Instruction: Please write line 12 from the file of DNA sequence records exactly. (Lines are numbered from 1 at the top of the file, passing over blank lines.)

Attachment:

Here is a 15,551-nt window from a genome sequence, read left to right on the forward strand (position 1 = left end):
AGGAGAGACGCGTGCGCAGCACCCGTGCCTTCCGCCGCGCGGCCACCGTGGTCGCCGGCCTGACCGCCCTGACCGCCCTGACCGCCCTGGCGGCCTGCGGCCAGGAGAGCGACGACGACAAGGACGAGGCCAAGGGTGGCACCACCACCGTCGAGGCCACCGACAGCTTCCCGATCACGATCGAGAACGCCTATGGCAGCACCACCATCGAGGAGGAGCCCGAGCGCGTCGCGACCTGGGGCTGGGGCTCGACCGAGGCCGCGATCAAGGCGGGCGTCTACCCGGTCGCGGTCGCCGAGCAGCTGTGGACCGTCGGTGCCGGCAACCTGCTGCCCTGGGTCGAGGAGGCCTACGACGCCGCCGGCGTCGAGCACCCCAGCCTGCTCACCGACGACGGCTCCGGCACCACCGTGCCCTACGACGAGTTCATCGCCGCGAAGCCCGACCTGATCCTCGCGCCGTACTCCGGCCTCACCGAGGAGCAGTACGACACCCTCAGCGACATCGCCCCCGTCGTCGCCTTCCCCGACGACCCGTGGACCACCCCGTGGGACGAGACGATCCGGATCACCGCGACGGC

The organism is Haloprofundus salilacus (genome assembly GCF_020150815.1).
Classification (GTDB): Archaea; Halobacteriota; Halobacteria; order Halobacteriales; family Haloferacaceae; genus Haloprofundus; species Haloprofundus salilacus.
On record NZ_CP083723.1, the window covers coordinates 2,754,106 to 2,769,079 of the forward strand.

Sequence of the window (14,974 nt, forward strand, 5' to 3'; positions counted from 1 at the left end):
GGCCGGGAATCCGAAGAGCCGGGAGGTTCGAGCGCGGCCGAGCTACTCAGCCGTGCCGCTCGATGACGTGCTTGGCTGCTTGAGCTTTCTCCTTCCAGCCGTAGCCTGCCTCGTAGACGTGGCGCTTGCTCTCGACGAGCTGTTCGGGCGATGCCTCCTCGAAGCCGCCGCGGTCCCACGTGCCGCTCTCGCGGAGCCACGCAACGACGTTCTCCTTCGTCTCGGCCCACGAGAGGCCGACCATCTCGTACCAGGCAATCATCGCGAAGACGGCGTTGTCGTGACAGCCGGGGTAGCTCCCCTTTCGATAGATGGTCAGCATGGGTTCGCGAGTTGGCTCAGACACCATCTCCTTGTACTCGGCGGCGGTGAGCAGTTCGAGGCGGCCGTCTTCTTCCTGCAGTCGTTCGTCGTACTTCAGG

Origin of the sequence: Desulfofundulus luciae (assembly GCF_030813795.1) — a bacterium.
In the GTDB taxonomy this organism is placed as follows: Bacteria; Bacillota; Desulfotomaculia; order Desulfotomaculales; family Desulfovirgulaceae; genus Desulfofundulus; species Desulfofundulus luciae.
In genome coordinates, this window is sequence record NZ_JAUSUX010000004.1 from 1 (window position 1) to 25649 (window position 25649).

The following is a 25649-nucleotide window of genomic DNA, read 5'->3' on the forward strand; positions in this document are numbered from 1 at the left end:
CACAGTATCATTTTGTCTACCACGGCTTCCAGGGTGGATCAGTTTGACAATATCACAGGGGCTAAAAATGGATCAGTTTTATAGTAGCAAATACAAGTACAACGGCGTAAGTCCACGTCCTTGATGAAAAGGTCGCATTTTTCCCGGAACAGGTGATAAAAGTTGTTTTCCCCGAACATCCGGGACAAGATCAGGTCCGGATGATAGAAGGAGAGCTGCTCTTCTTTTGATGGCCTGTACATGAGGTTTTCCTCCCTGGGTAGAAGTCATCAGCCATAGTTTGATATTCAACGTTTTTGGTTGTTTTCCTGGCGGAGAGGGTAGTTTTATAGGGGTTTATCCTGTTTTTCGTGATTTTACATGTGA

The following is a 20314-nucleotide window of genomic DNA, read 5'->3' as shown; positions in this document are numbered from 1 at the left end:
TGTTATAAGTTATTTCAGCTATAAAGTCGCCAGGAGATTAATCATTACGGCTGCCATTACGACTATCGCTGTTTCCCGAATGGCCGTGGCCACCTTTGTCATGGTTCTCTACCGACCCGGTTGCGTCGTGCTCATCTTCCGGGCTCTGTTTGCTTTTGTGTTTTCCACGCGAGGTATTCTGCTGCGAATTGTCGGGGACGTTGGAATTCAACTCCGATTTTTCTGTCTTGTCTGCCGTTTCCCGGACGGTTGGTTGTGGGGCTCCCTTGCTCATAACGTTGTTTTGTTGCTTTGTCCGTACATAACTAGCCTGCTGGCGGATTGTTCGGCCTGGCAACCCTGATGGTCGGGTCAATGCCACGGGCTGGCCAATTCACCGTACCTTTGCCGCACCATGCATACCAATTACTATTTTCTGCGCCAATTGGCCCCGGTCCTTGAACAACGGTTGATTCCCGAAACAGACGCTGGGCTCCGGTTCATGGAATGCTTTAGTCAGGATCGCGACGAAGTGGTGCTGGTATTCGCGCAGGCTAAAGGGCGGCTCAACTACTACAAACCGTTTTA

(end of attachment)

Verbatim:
CACAGTATCATTTTGTCTACCACGGCTTCCAGGGTGGATCAGTTTGACAATATCACAGGGGCTAAAAATGGATCAGTTTTATAGTAGCAAATACAAGTACAACGGCGTAAGTCCACGTCCTTGATGAAAAGGTCGCATTTTTCCCGGAACAGGTGATAAAAGTTGTTTTCCCCGAACATCCGGGACAAGATCAGGTCCGGATGATAGAAGGAGAGCTGCTCTTCTTTTGATGGCCTGTACATGAGGTTTTCCTCCCTGGGTAGAAGTCATCAGCCATAGTTTGATATTCAACGTTTTTGGTTGTTTTCCTGGCGGAGAGGGTAGTTTTATAGGGGTTTATCCTGTTTTTCGTGATTTTACATGTGA